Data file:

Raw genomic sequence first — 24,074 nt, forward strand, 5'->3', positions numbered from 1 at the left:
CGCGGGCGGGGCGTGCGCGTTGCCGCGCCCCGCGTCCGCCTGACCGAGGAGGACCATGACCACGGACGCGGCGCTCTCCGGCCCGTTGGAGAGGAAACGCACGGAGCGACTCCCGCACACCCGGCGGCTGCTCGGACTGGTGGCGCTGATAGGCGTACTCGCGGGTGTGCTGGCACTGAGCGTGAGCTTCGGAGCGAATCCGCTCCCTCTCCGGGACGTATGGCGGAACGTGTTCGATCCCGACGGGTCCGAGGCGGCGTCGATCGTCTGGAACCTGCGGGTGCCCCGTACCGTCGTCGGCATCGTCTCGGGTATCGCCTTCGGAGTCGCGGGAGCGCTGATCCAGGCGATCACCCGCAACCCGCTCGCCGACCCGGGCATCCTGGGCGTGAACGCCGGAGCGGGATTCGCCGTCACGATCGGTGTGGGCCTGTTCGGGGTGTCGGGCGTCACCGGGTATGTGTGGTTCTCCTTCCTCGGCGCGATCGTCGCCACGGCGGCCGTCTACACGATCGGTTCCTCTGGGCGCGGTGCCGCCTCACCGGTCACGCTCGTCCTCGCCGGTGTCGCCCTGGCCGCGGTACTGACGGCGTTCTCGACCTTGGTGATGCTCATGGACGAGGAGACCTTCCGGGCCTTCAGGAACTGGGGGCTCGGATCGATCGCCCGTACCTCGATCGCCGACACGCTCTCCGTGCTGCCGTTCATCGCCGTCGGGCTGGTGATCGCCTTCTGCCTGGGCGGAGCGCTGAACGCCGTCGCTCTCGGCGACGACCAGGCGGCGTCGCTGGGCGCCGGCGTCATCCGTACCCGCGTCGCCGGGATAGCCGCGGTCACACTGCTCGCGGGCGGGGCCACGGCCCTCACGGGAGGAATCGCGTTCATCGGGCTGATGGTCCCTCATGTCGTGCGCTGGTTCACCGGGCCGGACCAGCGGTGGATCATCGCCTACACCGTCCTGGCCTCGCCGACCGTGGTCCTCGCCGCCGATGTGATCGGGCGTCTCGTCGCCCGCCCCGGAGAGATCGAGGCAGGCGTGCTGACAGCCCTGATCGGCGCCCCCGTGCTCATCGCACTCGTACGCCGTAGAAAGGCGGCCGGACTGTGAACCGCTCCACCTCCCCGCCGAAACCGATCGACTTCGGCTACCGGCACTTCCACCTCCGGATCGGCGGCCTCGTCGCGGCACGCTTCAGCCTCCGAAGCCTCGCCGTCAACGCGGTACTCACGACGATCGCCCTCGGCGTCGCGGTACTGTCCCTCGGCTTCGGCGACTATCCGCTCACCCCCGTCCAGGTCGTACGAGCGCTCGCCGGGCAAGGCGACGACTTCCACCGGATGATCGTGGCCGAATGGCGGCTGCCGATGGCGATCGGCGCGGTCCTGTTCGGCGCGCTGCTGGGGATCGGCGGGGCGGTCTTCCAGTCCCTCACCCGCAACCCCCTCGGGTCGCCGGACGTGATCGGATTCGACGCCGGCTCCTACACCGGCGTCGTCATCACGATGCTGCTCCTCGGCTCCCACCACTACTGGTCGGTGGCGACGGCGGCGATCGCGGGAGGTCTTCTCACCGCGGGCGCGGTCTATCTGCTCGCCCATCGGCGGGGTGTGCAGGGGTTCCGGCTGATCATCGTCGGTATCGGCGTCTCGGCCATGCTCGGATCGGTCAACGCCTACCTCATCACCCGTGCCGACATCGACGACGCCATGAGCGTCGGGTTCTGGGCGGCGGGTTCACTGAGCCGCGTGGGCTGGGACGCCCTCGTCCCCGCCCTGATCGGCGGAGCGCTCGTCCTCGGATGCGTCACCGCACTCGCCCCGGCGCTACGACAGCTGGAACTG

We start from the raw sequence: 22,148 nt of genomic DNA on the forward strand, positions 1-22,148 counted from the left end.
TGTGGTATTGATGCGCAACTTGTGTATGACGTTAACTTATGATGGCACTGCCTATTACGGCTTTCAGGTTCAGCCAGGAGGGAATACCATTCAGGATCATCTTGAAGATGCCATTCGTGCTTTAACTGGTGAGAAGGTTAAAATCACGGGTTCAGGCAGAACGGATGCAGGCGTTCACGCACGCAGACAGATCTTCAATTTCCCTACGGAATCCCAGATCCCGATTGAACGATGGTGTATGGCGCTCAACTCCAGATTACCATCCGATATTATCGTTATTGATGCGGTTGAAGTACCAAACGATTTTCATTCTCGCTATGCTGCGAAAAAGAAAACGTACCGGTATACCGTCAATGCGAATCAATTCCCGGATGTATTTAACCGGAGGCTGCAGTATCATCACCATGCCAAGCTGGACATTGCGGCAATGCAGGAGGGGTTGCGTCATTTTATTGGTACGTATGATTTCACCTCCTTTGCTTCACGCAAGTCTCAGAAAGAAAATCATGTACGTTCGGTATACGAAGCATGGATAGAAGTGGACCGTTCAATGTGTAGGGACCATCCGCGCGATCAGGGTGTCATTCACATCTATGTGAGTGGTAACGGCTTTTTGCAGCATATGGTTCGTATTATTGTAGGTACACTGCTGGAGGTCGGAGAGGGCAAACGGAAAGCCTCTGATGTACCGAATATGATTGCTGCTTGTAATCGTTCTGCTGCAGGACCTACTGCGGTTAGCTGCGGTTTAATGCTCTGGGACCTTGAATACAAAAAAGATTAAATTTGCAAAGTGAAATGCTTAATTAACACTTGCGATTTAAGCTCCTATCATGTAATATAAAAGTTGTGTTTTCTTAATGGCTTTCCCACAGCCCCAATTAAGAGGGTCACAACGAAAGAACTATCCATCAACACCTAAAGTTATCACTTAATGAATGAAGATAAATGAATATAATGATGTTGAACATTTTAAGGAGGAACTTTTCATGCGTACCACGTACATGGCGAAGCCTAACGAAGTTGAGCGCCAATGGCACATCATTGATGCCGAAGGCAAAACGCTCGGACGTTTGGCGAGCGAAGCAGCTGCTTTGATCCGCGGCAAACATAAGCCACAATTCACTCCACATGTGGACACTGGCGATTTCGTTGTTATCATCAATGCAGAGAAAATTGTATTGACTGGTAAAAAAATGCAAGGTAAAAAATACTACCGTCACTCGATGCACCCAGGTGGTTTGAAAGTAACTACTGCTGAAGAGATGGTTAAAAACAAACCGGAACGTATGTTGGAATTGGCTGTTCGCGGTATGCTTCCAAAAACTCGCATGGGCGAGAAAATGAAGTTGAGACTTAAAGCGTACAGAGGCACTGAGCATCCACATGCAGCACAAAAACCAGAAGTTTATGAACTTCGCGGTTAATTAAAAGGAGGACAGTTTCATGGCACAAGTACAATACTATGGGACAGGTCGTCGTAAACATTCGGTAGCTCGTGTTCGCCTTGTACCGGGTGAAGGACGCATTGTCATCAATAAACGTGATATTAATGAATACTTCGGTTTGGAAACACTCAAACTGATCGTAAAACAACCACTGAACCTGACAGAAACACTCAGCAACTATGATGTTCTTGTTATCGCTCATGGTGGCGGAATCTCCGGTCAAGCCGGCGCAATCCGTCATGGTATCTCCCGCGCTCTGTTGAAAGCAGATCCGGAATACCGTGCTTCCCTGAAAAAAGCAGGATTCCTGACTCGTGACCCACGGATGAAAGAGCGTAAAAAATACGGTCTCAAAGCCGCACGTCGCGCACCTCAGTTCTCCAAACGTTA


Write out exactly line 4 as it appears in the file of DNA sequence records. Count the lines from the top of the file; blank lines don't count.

TGTGGTATTGATGCGCAACTTGTGTATGACGTTAACTTATGATGGCACTGCCTATTACGGCTTTCAGGTTCAGCCAGGAGGGAATACCATTCAGGATCATCTTGAAGATGCCATTCGTGCTTTAACTGGTGAGAAGGTTAAAATCACGGGTTCAGGCAGAACGGATGCAGGCGTTCACGCACGCAGACAGATCTTCAATTTCCCTACGGAATCCCAGATCCCGATTGAACGATGGTGTATGGCGCTCAACTCCAGATTACCATCCGATATTATCGTTATTGATGCGGTTGAAGTACCAAACGATTTTCATTCTCGCTATGCTGCGAAAAAGAAAACGTACCGGTATACCGTCAATGCGAATCAATTCCCGGATGTATTTAACCGGAGGCTGCAGTATCATCACCATGCCAAGCTGGACATTGCGGCAATGCAGGAGGGGTTGCGTCATTTTATTGGTACGTATGATTTCACCTCCTTTGCTTCACGCAAGTCTCAGAAAGAAAATCATGTACGTTCGGTATACGAAGCATGGATAGAAGTGGACCGTTCAATGTGTAGGGACCATCCGCGCGATCAGGGTGTCATTCACATCTATGTGAGTGGTAACGGCTTTTTGCAGCATATGGTTCGTATTATTGTAGGTACACTGCTGGAGGTCGGAGAGGGCAAACGGAAAGCCTCTGATGTACCGAATATGATTGCTGCTTGTAATCGTTCTGCTGCAGGACCTACTGCGGTTAGCTGCGGTTTAATGCTCTGGGACCTTGAATACAAAAAAGATTAAATTTGCAAAGTGAAATGCTTAATTAACACTTGCGATTTAAGCTCCTATCATGTAATATAAAAGTTGTGTTTTCTTAATGGCTTTCCCACAGCCCCAATTAAGAGGGTCACAACGAAAGAACTATCCATCAACACCTAAAGTTATCACTTAATGAATGAAGATAAATGAATATAATGATGTTGAACATTTTAAGGAGGAACTTTTCATGCGTACCACGTACATGGCGAAGCCTAACGAAGTTGAGCGCCAATGGCACATCATTGATGCCGAAGGCAAAACGCTCGGACGTTTGGCGAGCGAAGCAGCTGCTTTGATCCGCGGCAAACATAAGCCACAATTCACTCCACATGTGGACACTGGCGATTTCGTTGTTATCATCAATGCAGAGAAAATTGTATTGACTGGTAAAAAAATGCAAGGTAAAAAATACTACCGTCACTCGATGCACCCAGGTGGTTTGAAAGTAACTACTGCTGAAGAGATGGTTAAAAACAAACCGGAACGTATGTTGGAATTGGCTGTTCGCGGTATGCTTCCAAAAACTCGCATGGGCGAGAAAATGAAGTTGAGACTTAAAGCGTACAGAGGCACTGAGCATCCACATGCAGCACAAAAACCAGAAGTTTATGAACTTCGCGGTTAATTAAAAGGAGGACAGTTTCATGGCACAAGTACAATACTATGGGACAGGTCGTCGTAAACATTCGGTAGCTCGTGTTCGCCTTGTACCGGGTGAAGGACGCATTGTCATCAATAAACGTGATATTAATGAATACTTCGGTTTGGAAACACTCAAACTGATCGTAAAACAACCACTGAACCTGACAGAAACACTCAGCAACTATGATGTTCTTGTTATCGCTCATGGTGGCGGAATCTCCGGTCAAGCCGGCGCAATCCGTCATGGTATCTCCCGCGCTCTGTTGAAAGCAGATCCGGAATACCGTGCTTCCCTGAAAAAAGCAGGATTCCTGACTCGTGACCCACGGATGAAAGAGCGTAAAAAATACGGTCTCAAAGCCGCACGTCGCGCACCTCAGTTCTCCAAACGTTA